Figure 1: Inhibition of osteosarcoma cell growth by LPS + IFN-γ–activated M1-like macrophages. Human M1-like macrophages (dark shade) and M2-like macrophages (light shade) were pre-activated with or without LPS + IFN-γ (M1 and M2) or IL-10 (M2) and afterwards incubated with (A) HOS-143b cells (n = 4–11) and (B) OHS cells (n = 5–12) and (C) four other osteosarcoma cell lines (n = 2–12). After two days of co-culture, tumor cell numbers were counted by flow cytometry. Differences between one macrophage–tumor co-culture and the control, i.e. tumor cell recovery after incubation in the absence of macrophages (white bar, set to 100%), as in panel C were statistically analyzed by paired student t-tests, *** is P < 0.001, ** is P < 0.01, * is P < 0.05, ns is not statistically significant. Differences between multiple groups as in panel A and B were statistically analyzed by ANOVA as indicated followed by Dunnett’s post test for differences (p < 0.05) between individual co-cultures and the control as indicated by asterisks. (D) HOS-143b cell counts after 2, 24 and 48 hours co-culture with M1-like macrophages +/− LPS + IFN-γ (n = 5). All data are means of multiple experiments as indicated (n).
Mentions: The potential of human macrophages to inhibit osteosarcoma cell growth in vitro was investigated. M1-like and M2-like macrophages were differentiated from blood monocytes with or without the polarization stimuli LPS + IFN-γ (for M1 and M2) or IL-10 (for M2) as previously established[10,26,28]. The various macrophage subtypes were co-cultured with osteosarcoma cell lines and after two days the residual number of viable tumor cells was assessed by flow cytometry[15,27]. In particular M1-like macrophages pre-stimulated with LPS + IFN-γ were able to significantly reduce tumor cell numbers of HOS-143b and OHS cells to as low as 50% and to lesser extend of four other osteosarcoma cell lines (Figure 1, panel A-C). The inhibition of tumor cell growth as a consequence of macrophage addition was not yet apparent after 2 and 24 hours of co-culture but became pronounced after two days of co-culture (Figure 1, panel D). The inhibitory effect of activated M1-like macrophages could be titrated and was near-maximal at >6:1 ratio (Additional file1: Figure S1, panel A).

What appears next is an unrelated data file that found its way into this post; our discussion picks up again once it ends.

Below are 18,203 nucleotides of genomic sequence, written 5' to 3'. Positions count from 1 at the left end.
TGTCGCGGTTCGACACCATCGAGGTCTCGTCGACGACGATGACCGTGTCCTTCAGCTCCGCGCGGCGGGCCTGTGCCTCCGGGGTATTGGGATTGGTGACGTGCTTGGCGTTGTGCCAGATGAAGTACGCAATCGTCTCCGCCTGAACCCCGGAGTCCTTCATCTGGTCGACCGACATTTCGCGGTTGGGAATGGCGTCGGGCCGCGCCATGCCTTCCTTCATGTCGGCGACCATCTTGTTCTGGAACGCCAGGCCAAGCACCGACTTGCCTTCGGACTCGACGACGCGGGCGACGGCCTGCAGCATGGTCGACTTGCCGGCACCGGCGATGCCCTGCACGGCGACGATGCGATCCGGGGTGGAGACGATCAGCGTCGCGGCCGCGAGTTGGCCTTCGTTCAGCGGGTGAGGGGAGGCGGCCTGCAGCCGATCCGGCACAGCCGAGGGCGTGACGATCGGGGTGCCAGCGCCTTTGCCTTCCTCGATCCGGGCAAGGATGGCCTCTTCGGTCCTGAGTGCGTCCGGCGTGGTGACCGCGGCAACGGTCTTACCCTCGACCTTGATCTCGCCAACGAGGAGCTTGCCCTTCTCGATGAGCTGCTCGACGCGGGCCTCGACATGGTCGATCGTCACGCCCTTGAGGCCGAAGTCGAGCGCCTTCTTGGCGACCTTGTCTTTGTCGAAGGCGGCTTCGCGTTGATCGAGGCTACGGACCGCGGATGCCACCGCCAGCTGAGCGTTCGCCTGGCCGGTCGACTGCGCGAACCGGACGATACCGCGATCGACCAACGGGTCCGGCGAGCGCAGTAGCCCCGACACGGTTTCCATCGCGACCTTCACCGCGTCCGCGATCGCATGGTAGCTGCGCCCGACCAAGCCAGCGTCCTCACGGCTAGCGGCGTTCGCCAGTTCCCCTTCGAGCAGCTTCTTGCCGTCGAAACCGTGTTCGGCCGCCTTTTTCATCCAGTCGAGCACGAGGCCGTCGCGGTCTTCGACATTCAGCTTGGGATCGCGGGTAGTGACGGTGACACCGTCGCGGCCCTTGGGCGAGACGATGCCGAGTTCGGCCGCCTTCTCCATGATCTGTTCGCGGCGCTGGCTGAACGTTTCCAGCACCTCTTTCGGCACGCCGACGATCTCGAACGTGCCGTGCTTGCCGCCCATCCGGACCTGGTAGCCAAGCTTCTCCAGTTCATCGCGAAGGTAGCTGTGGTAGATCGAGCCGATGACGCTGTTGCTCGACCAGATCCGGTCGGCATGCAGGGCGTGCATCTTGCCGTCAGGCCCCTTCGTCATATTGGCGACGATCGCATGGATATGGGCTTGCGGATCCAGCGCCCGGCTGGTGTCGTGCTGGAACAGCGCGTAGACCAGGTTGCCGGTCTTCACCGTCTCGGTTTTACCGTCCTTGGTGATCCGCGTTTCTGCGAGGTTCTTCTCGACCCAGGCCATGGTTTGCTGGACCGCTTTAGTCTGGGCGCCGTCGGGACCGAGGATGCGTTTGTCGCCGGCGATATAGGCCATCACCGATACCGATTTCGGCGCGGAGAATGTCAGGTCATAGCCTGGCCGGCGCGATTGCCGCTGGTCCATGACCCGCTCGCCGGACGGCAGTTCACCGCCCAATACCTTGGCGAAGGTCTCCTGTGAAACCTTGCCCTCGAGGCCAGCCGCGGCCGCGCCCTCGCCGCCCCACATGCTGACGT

Bottom Line: Antibody-dependent effects were investigated using the therapeutic anti-EGFR antibody cetuximab.Addition of the tumor-reactive anti-EGFR antibody cetuximab did not further improve the anti-tumor activity of activated M1-like macrophages.However, specific blockage of these cytokines, nitric oxide or reactive oxygen species did not inhibit the anti-tumor effect, suggesting the involvement of other soluble factors released upon macrophage activation.

View Article: PubMed Central - HTML - PubMed

Affiliation: Department of Pediatrics, Leiden University Medical Center, Leiden, the Netherlands. M.W.Schilham@lumc.nl.

ABSTRACT

Background: In osteosarcoma, the presence of tumor-infiltrating macrophages positively correlates with patient survival in contrast to the negative effect of tumor-associated macrophages in patients with other tumors. Liposome-encapsulated muramyl tripeptide (L-MTP-PE) has been introduced in the treatment of osteosarcoma patients, which may enhance the potential anti-tumor activity of macrophages. Direct anti-tumor activity of human macrophages against human osteosarcoma cells has not been described so far. Hence, we assessed osteosarcoma cell growth after co-culture with human macrophages.

Methods: Monocyte-derived M1-like and M2-like macrophages were polarized with LPS + IFN-γ, L-MTP-PE +/- IFN-γ or IL-10 and incubated with osteosarcoma cells. Two days later, viable tumor cell numbers were analyzed. Antibody-dependent effects were investigated using the therapeutic anti-EGFR antibody cetuximab.

Results: M1-like macrophages inhibited osteosarcoma cell growth when activated with LPS + IFN-γ. Likewise, stimulation of M1-like macrophages with liposomal muramyl tripeptide (L-MTP-PE) inhibited tumor growth, but only when combined with IFN-γ. Addition of the tumor-reactive anti-EGFR antibody cetuximab did not further improve the anti-tumor activity of activated M1-like macrophages. The inhibition was mediated by supernatants of activated M1-like macrophages, containing TNF-α and IL-1β. However, specific blockage of these cytokines, nitric oxide or reactive oxygen species did not inhibit the anti-tumor effect, suggesting the involvement of other soluble factors released upon macrophage activation. While LPS + IFN-γ-activated M2-like macrophages had low anti-tumor activity, IL-10-polarized M2-like macrophages were able to reduce osteosarcoma cell growth in the presence of the anti-EGFR cetuximab involving antibody-dependent tumor cell phagocytosis.

Conclusion: This study demonstrates that human macrophages can be induced to exert direct anti-tumor activity against osteosarcoma cells. Our observation that the induction of macrophage anti-tumor activity by L-MTP-PE required IFN-γ may be of relevance for the optimization of L-MTP-PE therapy in osteosarcoma patients.

Show MeSH
Related in: MedlinePlus